Medjnoun, Takfarinas
49775b3f-b926-4bb9-b667-07a84ed46fd6
Medjnoun, Takfarinas
49775b3f-b926-4bb9-b667-07a84ed46fd6
Ganapathisubramani, Bharathram
5e69099f-2f39-4fdd-8a85-3ac906827052

Medjnoun, Takfarinas (2020) Experimental investigation of secondary flows in turbulent boundary layers. University of Southampton, Doctoral Thesis, 164pp.

Record type: Thesis (Doctoral)

Abstract

Wall-bounded flows developing over spanwise heterogeneous surfaces exhibit timeaveraged streamwise vortices when the spanwise characteristic length scale of the surface (S) is comparable to the dominant length scale of flow (δ) (Barros and Christensen, 2014). In this work, we experimentally examine a turbulent boundary layer developing over such surfaces, with particular attention to the large-scale secondary motions and their impact of the primary flow. We specifically examine three pivotal questions. (i) Can inner- and outer-layer similarity be possible in the presence of secondary flows? (ii) Are there other relevant length scales that carry the heterogeneity information? (iii) What are the effects of a heterogeneous to homogeneous step-change on the turbulent boundary layer secondary flows? A series of measurement campaigns were conducted over various surface conditions. The heterogeneity consists of smooth streamwise-aligned ridges of different spacings, shapes and widths and a step-change all with S/δ ≈O(1). Oil-film interferometry, hot-wire anemometry along with stereoscopic-PIV are used to determine the flow properties. The skin-friction coefficients revealed that the drag of a heterogeneous surface can increase up to 35% compared to a smooth-wall. Lack of collapse in the outer region is shown for the mean, variance and also extends to the spectra across all scales in the near-wall region with a gradual collapse at small wavelengths for increasing S. Swirling strength maps revealed remarkable changes in the secondary motions for different ridge shapes. For wide ridges, tertiary structures can form appearing to compete with the secondary ones. An imbalance in favour of the former structures occurs over a certain width, causing a swap in the locations of the low- and high-momentum pathways. Furthermore, the results indicate that the spanwise spacing alone is insufficient to characterise the surface heterogeneity. A new parameter (ξ) based on the ratio of perimeters over and below the mean surface height is shown to adequately capture the variations in the flow properties. Finally when subjected to a step-change, the upstream secondary motions are shown to persist downstream. The velocity profiles in defect form and diagnostic plot showed that self-similarity is maintained hinting that the flow has built a pseudo-state of equilibrium in the presence of these secondary motions. These observations indicate that secondary flows posses a mechanism through which they are capable to self-sustain for long distances. Consequently, this means that both the growth rates of the internal layer as well as the turbulent boundary layer will depend on the evolution process of these large-scale features.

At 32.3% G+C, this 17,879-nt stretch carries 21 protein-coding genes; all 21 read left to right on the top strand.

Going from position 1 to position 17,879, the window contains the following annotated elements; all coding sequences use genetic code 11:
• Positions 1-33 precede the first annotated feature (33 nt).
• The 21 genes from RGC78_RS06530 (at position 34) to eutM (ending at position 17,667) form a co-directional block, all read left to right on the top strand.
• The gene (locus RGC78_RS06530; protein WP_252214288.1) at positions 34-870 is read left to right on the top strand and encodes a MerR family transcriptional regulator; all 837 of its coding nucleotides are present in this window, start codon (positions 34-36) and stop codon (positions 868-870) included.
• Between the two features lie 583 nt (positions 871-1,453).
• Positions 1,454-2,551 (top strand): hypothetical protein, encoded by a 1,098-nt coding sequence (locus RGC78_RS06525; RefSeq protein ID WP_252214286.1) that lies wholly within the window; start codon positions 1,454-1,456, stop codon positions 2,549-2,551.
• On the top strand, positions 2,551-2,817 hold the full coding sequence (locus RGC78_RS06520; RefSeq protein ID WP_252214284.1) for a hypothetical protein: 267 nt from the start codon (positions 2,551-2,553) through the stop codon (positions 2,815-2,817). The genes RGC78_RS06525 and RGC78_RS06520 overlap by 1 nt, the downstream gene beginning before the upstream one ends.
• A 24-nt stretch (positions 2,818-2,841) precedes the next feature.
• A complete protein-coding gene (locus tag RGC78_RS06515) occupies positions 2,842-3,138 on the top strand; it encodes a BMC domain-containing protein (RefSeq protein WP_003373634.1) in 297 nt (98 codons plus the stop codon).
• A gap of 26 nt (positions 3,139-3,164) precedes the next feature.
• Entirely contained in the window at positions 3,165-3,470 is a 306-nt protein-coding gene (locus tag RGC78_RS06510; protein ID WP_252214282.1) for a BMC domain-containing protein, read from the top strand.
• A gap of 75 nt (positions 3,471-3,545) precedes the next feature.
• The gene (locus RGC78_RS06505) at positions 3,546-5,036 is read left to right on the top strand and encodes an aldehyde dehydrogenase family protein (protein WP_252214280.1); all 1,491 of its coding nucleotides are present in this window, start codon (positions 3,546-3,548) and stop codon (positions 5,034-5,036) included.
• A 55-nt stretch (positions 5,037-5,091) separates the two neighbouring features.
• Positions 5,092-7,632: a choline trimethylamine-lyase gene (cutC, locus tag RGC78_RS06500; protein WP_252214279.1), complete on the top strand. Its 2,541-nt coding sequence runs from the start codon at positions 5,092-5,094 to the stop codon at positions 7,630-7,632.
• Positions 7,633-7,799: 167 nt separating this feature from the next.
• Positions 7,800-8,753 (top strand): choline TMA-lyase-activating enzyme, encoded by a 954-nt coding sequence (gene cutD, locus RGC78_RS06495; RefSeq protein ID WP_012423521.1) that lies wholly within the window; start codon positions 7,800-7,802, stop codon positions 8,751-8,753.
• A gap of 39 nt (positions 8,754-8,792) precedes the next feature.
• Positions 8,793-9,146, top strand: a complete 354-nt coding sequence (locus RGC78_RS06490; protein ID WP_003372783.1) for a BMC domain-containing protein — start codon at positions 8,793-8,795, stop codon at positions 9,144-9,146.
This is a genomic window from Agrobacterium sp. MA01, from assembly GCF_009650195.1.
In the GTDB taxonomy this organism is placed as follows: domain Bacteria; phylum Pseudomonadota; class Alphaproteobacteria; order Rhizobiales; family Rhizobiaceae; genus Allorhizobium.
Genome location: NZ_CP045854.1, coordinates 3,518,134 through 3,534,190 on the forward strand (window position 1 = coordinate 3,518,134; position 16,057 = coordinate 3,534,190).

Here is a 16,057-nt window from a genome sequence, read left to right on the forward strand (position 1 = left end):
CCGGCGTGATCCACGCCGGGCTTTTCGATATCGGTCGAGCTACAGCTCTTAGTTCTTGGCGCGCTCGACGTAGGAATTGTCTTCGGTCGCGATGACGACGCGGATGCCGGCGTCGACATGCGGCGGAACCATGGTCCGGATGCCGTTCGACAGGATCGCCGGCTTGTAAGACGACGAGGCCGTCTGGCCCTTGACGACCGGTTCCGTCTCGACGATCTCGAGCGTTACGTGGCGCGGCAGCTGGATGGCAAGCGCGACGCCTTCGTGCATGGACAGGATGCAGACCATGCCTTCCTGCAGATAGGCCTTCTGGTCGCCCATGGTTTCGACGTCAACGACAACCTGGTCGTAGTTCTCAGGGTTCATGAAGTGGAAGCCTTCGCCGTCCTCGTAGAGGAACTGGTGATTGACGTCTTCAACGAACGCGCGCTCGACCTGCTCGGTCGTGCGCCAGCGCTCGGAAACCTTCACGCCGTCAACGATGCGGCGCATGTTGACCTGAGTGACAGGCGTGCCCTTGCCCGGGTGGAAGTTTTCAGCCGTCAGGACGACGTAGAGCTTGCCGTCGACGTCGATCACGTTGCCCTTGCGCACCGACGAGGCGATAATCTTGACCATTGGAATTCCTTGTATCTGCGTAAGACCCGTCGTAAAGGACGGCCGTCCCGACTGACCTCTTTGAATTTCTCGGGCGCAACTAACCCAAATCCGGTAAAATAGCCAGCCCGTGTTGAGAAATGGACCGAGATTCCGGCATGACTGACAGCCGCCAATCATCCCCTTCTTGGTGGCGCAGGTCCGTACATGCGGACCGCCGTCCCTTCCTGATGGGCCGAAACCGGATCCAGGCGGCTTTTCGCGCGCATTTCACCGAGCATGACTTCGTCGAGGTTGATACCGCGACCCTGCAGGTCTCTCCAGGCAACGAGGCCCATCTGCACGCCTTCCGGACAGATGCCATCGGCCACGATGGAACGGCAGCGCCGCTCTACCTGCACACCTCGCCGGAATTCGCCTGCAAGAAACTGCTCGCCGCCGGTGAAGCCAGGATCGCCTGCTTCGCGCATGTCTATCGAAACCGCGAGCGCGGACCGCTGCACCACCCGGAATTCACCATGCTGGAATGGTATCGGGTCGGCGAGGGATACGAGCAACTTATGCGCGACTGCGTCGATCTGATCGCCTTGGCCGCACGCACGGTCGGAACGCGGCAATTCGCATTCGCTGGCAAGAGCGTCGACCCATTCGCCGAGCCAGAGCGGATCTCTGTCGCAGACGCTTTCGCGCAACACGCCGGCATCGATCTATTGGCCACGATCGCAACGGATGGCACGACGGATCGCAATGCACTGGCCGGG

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Published date: July 2020

Identifiers

Local EPrints ID: 447515
URI: http://eprints.soton.ac.uk/id/eprint/447515
PURE UUID: a7c230b6-c927-48b5-b2cc-b7922a8a8c70
ORCID for Takfarinas Medjnoun: ORCID iD orcid.org/0000-0002-8699-1305
ORCID for Bharathram Ganapathisubramani: ORCID iD orcid.org/0000-0001-9817-0486

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Date deposited: 15 Mar 2021 17:30
Last modified: 16 Jun 2022 01:55

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Author: Takfarinas Medjnoun ORCID iD